Sunday, 29 March 2015

Shrewsbury Dogs Trust Behind the Scenes Tour

Last Sunday we visited the Dogs Trust shelter in Shrewsbury, it was a very positive experience.  

It was lovely having a behind the scenes tour and learning more about all the amazing work they do.  My eldest wanted to return the very next day for more of the same, so that goes to show how wonderful the place really is.  The centre manager Louise is a very kind and compassionate lady with lots of dogs herself, her love for the dogs around her is obvious and her dedication to her job was great to see.

The adoption centre is a pleasant environment, the initial viewing area works well for dogs and visitors alike.  If its too much for the dogs they can go to the back of their enclosure and get some peace and quiet from prying eyes but if they are in the mood to meet their adoring public they even have “sniffer holes” so they can interact with you.  

The glass-fronted aspect reduces the noise and helps keep the dogs calm and happy.  It really is state of the art and the dogs all seemed very comfortable and content, they have lots of home comforts (snugly beds or sofa’s) and toys to play with.  They play relaxing music for the dogs so they are used to a certain level of noise and can adjust in their new home.  For the more nervous of dogs they add a privacy shield so you can see the dog but it does not have to look at you.  All of the kennels have under floor heating and access to exercise runs.

The training hall is a big space with agility equipment and it is where my boys had the opportunity to meet the most adorable puppy.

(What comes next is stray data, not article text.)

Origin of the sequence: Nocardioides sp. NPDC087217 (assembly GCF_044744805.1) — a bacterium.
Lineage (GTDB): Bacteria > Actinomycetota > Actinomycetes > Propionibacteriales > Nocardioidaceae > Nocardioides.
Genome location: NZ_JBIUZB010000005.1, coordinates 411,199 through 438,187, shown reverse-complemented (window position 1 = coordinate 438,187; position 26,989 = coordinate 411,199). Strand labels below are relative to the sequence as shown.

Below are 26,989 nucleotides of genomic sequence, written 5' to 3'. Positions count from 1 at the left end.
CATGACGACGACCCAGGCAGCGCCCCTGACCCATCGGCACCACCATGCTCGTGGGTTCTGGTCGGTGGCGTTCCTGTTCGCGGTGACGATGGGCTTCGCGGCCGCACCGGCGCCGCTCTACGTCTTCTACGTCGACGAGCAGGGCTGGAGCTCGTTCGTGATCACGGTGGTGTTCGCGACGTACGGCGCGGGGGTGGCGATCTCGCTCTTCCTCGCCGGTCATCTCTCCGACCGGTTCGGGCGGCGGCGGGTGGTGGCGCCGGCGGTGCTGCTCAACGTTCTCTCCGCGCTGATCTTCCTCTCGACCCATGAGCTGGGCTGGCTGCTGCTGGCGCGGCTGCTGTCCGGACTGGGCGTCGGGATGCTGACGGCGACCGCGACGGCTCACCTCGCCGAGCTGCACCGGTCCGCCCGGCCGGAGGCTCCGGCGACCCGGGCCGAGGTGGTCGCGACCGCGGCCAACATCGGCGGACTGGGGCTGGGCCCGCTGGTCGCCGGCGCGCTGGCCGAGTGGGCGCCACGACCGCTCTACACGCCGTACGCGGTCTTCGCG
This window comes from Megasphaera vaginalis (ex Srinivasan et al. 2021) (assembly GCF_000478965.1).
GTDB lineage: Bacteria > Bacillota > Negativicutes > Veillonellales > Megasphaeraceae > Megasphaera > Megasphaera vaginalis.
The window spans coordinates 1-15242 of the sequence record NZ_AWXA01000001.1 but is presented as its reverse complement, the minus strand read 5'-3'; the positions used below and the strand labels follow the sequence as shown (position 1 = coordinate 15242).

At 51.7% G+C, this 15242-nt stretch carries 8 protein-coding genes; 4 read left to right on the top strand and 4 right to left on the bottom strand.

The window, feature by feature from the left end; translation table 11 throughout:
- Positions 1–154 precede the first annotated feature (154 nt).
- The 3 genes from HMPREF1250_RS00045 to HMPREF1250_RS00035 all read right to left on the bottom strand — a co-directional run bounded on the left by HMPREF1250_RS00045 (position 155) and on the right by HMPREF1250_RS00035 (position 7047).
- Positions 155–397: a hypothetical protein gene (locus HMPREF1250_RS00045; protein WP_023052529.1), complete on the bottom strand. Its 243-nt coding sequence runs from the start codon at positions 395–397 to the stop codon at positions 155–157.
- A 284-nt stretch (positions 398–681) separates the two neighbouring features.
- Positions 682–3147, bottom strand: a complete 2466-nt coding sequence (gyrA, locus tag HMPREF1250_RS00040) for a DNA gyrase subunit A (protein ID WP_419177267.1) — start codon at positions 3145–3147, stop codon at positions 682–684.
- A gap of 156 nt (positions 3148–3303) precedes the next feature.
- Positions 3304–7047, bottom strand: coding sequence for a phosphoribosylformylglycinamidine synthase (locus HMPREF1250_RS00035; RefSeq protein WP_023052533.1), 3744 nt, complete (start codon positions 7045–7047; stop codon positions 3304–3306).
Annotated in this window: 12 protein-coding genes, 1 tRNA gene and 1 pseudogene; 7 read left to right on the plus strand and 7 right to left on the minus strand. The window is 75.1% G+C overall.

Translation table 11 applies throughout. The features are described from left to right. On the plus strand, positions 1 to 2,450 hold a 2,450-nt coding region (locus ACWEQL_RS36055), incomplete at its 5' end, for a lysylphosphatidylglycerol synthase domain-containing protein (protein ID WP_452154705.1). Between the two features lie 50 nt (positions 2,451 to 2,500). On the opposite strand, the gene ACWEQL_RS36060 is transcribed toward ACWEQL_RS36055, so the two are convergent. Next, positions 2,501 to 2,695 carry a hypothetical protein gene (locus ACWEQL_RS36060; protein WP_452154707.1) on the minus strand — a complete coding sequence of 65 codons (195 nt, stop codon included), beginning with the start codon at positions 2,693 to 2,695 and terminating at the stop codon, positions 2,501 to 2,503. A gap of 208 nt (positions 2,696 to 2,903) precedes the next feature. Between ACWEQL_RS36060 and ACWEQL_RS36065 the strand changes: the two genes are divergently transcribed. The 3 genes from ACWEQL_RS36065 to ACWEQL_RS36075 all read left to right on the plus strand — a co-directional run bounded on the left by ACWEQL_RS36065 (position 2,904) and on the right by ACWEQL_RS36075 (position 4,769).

They really do everything they can to facilitate the adoption process.  We bought Summer as a puppy but if I had known how well the Dogs Trust matches dogs to prospective owners I would genuinely have been very happy to adopt instead.  On your first visit on site you fill out a homefinding questionnaire that details your circumstances and whether you are planning anything significant in the future like a new baby or moving house.  Certain dogs in their care will be better suited for children and others will be matched with adult only homes, depending on the dogs individual requirements.  I have had a rescue dog before many years ago and I never remember the process being so in-depth.  A comprehensive approach ensures a successful match; it can give you confidence that you have found your ideal canine companion.  Once you have selected a dog you will have a home visit to ensure your garden is secure and the appropriate size for the chosen dog.  For families some of the dogs might already be toilet trained so that’s an easier option then starting the training process from scratch.

With Dogs Trust you have plenty of advice and feel much more prepared with your new arrival, obviously it’s an exciting time but you need to go into it committed to make it work.  Every dog is given basic training and the time you spend on your visits will really help them settle into your home.  Adoption is an affordable way to add a dog to your family; the fee of £100 includes a starter bag of food, collar, lead, microchipping and neutering (if the dog is too young then you have a voucher to do this at a later date).  You also get a very helpful guide outlining everything you need to know to care for your new friend.